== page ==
In preparation for this, we will be switching over to a backup connection Friday, March 1, at 7am and remaining on the backup connection for the duration of the maintenance. 

Most services should not be disrupted, though we may see some degraded performance during heavy use times.

We are doing everything in our power to make the switchover and operation as seamless as possible. We appreciate your patience. 

Thursday, March 15, 2018

COMPLETE: Horan Hall - Brief Network Outage 3/15 at 2:30pm

UPDATE: The generator test in Horan Hall was completed successfully.

Physical Plant will be conducting a generator test in Horan Hall today, March 15th at approximately 2:30pm. We apologize for such short notice.

There will be two brief outages, one while switching to generator power, the other while switching back to main power.

This will not affect the rest of campus.

Monday, March 12, 2018

Computer Lab Software Request Deadline for Fall 2018 is May 11, 2018

If you would like to request an upgrade of a software already installed in the computer labs or if you would like us to install a new software in the computer labs on campus, please fully read through the information on the link provided and fill out the Software Request form here. (click the big green box that says “Request Service”)

Note that software listed here is already scheduled to be installed, it is not necessary to submit requests for software, unless updating to a new version.

Please note that fully completed forms are required for any change to the labs, even for free software. All software installation media and licenses are also required by the due date.

Requests for the Fall 2018 semester should be submitted by May 11, 2018. Requests submitted after the deadline may not be installed in the labs for the Fall 2018 semester. This is because we need time to develop an installation procedure and test the software in the lab environment before deploying the software. We also require a number of weeks to deploy the lab images across campus, which means our solutions need to be complete and tested several weeks prior to classes beginning.

Please submit your Software Request forms ASAP.

Thursday, March 8, 2018

Updates to College Service Pages (Self-Service, Banner, ATS) Coming 3/13

Updated login pages for Self-Service, Banner, and ATS (Applicant Tracking System) will be released to the campus community on Tuesday, 3/13.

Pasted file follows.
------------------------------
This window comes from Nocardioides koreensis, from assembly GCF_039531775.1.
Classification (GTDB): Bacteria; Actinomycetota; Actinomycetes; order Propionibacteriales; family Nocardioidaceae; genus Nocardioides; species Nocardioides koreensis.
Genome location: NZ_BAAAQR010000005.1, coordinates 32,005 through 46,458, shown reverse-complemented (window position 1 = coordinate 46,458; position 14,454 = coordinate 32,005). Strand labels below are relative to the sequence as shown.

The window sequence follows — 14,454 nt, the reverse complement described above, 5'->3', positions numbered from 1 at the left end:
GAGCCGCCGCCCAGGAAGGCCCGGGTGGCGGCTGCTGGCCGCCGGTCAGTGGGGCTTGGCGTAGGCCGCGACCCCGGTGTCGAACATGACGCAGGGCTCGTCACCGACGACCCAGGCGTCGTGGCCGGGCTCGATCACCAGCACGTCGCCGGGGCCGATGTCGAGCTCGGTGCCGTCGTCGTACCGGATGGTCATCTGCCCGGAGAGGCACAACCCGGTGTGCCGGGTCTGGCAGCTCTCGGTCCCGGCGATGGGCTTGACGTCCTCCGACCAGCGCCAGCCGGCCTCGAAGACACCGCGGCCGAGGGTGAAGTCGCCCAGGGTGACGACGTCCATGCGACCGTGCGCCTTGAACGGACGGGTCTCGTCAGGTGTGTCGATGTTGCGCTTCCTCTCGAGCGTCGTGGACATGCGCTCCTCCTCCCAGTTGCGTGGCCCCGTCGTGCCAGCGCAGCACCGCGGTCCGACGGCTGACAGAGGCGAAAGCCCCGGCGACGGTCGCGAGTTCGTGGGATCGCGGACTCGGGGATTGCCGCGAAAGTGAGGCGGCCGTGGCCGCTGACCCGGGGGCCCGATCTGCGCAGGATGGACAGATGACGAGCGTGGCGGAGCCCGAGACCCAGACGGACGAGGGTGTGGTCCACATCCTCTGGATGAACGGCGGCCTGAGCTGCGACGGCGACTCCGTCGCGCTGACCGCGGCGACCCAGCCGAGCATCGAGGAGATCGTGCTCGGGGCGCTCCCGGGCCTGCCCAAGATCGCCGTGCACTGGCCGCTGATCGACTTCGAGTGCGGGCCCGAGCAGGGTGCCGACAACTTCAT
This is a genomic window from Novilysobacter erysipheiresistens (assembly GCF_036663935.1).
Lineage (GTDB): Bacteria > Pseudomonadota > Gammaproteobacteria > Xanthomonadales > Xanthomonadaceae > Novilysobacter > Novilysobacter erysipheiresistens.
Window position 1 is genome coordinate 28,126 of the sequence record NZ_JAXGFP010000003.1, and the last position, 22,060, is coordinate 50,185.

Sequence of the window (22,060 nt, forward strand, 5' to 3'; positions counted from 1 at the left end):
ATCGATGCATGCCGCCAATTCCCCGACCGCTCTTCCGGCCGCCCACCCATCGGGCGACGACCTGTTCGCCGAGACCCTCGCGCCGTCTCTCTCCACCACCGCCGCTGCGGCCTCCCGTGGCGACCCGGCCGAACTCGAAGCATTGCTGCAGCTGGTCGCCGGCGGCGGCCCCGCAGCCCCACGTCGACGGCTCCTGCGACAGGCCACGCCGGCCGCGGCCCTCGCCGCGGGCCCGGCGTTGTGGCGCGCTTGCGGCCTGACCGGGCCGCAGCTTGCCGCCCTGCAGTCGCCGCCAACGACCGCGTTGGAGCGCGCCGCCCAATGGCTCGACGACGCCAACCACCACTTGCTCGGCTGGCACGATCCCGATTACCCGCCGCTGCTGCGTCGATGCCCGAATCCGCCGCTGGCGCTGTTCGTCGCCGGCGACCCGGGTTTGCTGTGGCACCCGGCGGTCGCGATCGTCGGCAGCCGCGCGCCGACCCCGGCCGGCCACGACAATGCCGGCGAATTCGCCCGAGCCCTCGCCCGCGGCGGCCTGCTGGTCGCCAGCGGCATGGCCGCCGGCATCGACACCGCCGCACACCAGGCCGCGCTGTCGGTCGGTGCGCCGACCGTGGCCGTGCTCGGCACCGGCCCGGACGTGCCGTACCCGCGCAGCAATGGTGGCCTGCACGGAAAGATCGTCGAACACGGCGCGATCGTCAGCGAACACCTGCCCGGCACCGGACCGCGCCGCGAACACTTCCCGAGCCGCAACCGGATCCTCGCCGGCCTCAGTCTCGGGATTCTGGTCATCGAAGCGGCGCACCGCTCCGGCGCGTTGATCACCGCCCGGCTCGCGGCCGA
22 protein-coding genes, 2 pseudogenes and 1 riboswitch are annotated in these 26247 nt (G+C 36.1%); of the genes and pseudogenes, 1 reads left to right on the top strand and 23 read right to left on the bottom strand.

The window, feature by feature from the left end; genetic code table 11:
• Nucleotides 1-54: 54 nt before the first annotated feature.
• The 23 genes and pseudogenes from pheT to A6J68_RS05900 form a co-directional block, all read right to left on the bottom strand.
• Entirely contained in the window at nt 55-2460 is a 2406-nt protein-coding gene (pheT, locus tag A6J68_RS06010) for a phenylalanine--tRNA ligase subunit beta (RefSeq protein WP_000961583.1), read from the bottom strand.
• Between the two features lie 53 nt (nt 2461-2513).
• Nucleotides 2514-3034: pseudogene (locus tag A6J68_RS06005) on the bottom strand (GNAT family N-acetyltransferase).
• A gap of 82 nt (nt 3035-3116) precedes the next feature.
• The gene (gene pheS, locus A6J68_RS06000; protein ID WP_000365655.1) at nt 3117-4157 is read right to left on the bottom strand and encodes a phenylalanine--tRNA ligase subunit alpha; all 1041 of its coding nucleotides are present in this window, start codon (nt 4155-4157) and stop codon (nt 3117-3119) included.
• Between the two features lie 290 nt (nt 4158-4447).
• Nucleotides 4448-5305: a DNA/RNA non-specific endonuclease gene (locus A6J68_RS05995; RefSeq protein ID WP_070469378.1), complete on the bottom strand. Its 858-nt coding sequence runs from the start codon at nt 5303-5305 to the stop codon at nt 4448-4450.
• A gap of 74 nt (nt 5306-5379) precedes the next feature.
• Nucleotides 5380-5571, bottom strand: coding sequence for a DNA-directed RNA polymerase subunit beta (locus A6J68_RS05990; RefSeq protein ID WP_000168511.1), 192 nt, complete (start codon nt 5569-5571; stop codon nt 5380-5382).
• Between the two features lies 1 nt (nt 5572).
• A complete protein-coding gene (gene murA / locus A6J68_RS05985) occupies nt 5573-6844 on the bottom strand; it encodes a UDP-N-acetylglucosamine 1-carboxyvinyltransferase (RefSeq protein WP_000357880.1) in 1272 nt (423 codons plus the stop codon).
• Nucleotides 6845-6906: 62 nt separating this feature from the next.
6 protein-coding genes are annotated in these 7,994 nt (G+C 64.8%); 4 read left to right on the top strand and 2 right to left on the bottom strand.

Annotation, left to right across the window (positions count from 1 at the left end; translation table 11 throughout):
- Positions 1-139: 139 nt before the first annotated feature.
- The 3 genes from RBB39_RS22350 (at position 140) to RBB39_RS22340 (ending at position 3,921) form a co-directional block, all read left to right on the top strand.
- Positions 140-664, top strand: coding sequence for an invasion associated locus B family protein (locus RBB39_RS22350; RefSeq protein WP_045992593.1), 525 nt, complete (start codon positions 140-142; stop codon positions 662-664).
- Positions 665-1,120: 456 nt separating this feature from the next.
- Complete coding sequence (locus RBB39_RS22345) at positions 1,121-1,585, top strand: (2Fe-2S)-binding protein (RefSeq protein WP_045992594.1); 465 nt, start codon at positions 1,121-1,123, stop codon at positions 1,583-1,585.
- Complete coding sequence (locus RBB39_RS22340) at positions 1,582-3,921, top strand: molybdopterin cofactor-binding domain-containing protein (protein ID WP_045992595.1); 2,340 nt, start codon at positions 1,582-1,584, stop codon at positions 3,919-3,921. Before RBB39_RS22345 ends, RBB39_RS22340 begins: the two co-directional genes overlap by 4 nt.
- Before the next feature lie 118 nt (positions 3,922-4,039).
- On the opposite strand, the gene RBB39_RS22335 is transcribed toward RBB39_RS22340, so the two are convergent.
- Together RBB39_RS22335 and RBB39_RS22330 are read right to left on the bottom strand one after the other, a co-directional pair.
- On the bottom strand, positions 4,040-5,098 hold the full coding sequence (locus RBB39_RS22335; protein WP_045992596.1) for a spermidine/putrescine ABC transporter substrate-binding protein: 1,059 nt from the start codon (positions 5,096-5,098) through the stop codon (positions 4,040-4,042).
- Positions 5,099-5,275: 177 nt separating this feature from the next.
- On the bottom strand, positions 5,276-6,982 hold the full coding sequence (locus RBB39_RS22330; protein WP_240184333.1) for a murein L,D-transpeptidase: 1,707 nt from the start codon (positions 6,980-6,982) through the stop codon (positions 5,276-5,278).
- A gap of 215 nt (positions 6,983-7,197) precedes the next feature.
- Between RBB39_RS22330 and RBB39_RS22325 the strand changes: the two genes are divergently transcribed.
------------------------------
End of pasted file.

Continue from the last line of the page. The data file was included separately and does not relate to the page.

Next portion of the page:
The updates to the service pages better align the page designs with the college's current online web presence. As part of the update, we have also committed to following the practice of accessible web design to insure that the web pages are usable by everyone.

Besides the design refresh, the pages were built using the college's content management system which will facilitate timely updates to the web pages by content providers.  The content displayed on each page has also been updated.

New Self Service Service Page

Manhattan College Updated Self-Service Page

 Check out the updated services pages after 3/13:

More noticeable and extensive changes will be coming soon to the college's JasperNet Account self-help tool. The changes will include interface changes as well as workflow enhancements to streamline the user onboarding process.

Friday, March 2, 2018

Rooms Currently Experiencing Issue

This is just a reminder to keep an eye on this report for Rooms Currently Experiencing Issues.  Knowing ahead of time can help you mitigate how to handle your classes.

ITS and Library Collaborate on Nercomp Presentation June 12, 2018

Anita McCarthy, ITS Training Coordinator, Richard Musal Director of Client Services & Operations, and Laurin Paradise, Reference & Instruction Librarian, are presenting at a Nercomp event June 12, 2018.

Their presentation will discuss how ITS and the Library collaborated to bring a Google Jamboard to the Library study room and how it is being used by students.

Reminder: Transition to Google Drive File Stream

Google Drive Sync ends support on  May 12th, 2018.

Google Drive for Mac/PC—was going to shut down completely on March 12th, 2018. In response to customer feedback, Google is delaying that shutdown date to May 12th, 2018.


Drive File Stream is a new way to access all of your Google Drive files directly from your Mac or PC, without using up all your disk space. Unlike traditional file sync tools, Drive File Stream doesn’t require you to download your files first in order to access them from your computer. Instead, when you need to view or edit a file, it automatically streams from the cloud, on-demand. With Drive File Stream, your team will spend less time waiting for files to sync, no time worrying about disk space, and more time being productive.